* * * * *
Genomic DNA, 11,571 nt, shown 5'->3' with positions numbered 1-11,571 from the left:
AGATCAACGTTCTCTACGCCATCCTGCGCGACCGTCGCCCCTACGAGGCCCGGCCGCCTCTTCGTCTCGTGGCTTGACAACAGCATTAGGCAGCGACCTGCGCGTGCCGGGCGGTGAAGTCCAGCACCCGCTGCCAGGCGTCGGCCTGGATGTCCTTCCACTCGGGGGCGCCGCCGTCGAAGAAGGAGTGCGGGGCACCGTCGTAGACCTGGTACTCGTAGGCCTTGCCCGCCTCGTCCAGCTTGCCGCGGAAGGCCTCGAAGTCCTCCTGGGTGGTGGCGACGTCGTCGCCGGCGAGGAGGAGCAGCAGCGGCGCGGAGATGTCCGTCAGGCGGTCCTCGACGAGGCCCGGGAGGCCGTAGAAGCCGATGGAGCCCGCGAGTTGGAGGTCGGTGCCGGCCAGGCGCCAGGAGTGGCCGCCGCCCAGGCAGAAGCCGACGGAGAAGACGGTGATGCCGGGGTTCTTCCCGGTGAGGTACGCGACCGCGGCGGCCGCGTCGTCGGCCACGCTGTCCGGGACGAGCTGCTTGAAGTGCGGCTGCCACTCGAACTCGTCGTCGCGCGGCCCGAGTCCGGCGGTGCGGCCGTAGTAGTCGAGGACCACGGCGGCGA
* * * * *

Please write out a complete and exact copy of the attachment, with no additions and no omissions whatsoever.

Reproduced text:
Genomic DNA, 11,571 nt, shown 5'->3' with positions numbered 1-11,571 from the left:
AGATCAACGTTCTCTACGCCATCCTGCGCGACCGTCGCCCCTACGAGGCCCGGCCGCCTCTTCGTCTCGTGGCTTGACAACAGCATTAGGCAGCGACCTGCGCGTGCCGGGCGGTGAAGTCCAGCACCCGCTGCCAGGCGTCGGCCTGGATGTCCTTCCACTCGGGGGCGCCGCCGTCGAAGAAGGAGTGCGGGGCACCGTCGTAGACCTGGTACTCGTAGGCCTTGCCCGCCTCGTCCAGCTTGCCGCGGAAGGCCTCGAAGTCCTCCTGGGTGGTGGCGACGTCGTCGCCGGCGAGGAGGAGCAGCAGCGGCGCGGAGATGTCCGTCAGGCGGTCCTCGACGAGGCCCGGGAGGCCGTAGAAGCCGATGGAGCCCGCGAGTTGGAGGTCGGTGCCGGCCAGGCGCCAGGAGTGGCCGCCGCCCAGGCAGAAGCCGACGGAGAAGACGGTGATGCCGGGGTTCTTCCCGGTGAGGTACGCGACCGCGGCGGCCGCGTCGTCGGCCACGCTGTCCGGGACGAGCTGCTTGAAGTGCGGCTGCCACTCGAACTCGTCGTCGCGCGGCCCGAGTCCGGCGGTGCGGCCGTAGTAGTCGAGGACCACGGCGGCGA